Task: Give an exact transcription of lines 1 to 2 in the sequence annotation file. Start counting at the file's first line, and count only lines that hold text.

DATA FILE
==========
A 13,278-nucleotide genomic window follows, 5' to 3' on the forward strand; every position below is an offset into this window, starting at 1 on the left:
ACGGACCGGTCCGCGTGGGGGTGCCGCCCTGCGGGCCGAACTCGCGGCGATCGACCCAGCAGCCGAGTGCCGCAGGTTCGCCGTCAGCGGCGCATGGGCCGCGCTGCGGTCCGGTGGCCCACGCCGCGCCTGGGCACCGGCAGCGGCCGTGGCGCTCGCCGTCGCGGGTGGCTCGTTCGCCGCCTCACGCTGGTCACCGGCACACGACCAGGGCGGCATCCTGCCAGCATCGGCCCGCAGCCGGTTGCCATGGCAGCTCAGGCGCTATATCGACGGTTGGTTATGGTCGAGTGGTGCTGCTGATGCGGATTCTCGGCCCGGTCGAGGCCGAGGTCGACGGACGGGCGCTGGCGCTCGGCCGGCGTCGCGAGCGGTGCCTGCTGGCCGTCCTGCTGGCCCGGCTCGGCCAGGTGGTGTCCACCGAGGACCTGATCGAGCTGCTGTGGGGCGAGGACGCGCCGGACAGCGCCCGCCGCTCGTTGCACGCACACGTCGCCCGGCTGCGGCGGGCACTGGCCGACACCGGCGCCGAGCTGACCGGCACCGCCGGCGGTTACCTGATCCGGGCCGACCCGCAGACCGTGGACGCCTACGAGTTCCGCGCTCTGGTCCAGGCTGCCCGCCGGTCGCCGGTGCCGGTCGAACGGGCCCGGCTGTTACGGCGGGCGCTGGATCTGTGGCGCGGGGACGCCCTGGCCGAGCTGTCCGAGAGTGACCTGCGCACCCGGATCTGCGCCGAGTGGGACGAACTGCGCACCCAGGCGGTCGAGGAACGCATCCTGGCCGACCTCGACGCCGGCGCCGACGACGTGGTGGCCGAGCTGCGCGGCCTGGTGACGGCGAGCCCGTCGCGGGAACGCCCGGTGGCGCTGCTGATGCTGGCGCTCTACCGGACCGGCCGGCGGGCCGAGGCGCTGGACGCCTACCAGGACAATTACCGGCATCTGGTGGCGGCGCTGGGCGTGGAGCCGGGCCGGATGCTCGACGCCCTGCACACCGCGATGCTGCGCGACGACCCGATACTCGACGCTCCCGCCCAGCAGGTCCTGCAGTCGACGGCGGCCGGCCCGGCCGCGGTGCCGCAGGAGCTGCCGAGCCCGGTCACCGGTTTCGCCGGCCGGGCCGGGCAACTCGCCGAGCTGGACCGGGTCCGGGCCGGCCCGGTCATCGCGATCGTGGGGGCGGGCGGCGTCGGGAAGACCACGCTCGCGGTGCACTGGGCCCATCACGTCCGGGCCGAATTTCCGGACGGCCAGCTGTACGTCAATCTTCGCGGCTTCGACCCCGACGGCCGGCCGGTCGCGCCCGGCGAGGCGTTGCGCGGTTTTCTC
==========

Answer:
A 13,278-nucleotide genomic window follows, 5' to 3' on the forward strand; every position below is an offset into this window, starting at 1 on the left:
ACGGACCGGTCCGCGTGGGGGTGCCGCCCTGCGGGCCGAACTCGCGGCGATCGACCCAGCAGCCGAGTGCCGCAGGTTCGCCGTCAGCGGCGCATGGGCCGCGCTGCGGTCCGGTGGCCCACGCCGCGCCTGGGCACCGGCAGCGGCCGTGGCGCTCGCCGTCGCGGGTGGCTCGTTCGCCGCCTCACGCTGGTCACCGGCACACGACCAGGGCGGCATCCTGCCAGCATCGGCCCGCAGCCGGTTGCCATGGCAGCTCAGGCGCTATATCGACGGTTGGTTATGGTCGAGTGGTGCTGCTGATGCGGATTCTCGGCCCGGTCGAGGCCGAGGTCGACGGACGGGCGCTGGCGCTCGGCCGGCGTCGCGAGCGGTGCCTGCTGGCCGTCCTGCTGGCCCGGCTCGGCCAGGTGGTGTCCACCGAGGACCTGATCGAGCTGCTGTGGGGCGAGGACGCGCCGGACAGCGCCCGCCGCTCGTTGCACGCACACGTCGCCCGGCTGCGGCGGGCACTGGCCGACACCGGCGCCGAGCTGACCGGCACCGCCGGCGGTTACCTGATCCGGGCCGACCCGCAGACCGTGGACGCCTACGAGTTCCGCGCTCTGGTCCAGGCTGCCCGCCGGTCGCCGGTGCCGGTCGAACGGGCCCGGCTGTTACGGCGGGCGCTGGATCTGTGGCGCGGGGACGCCCTGGCCGAGCTGTCCGAGAGTGACCTGCGCACCCGGATCTGCGCCGAGTGGGACGAACTGCGCACCCAGGCGGTCGAGGAACGCATCCTGGCCGACCTCGACGCCGGCGCCGACGACGTGGTGGCCGAGCTGCGCGGCCTGGTGACGGCGAGCCCGTCGCGGGAACGCCCGGTGGCGCTGCTGATGCTGGCGCTCTACCGGACCGGCCGGCGGGCCGAGGCGCTGGACGCCTACCAGGACAATTACCGGCATCTGGTGGCGGCGCTGGGCGTGGAGCCGGGCCGGATGCTCGACGCCCTGCACACCGCGATGCTGCGCGACGACCCGATACTCGACGCTCCCGCCCAGCAGGTCCTGCAGTCGACGGCGGCCGGCCCGGCCGCGGTGCCGCAGGAGCTGCCGAGCCCGGTCACCGGTTTCGCCGGCCGGGCCGGGCAACTCGCCGAGCTGGACCGGGTCCGGGCCGGCCCGGTCATCGCGATCGTGGGGGCGGGCGGCGTCGGGAAGACCACGCTCGCGGTGCACTGGGCCCATCACGTCCGGGCCGAATTTCCGGACGGCCAGCTGTACGTCAATCTTCGCGGCTTCGACCCCGACGGCCGGCCGGTCGCGCCCGGCGAGGCGTTGCGCGGTTTTCTC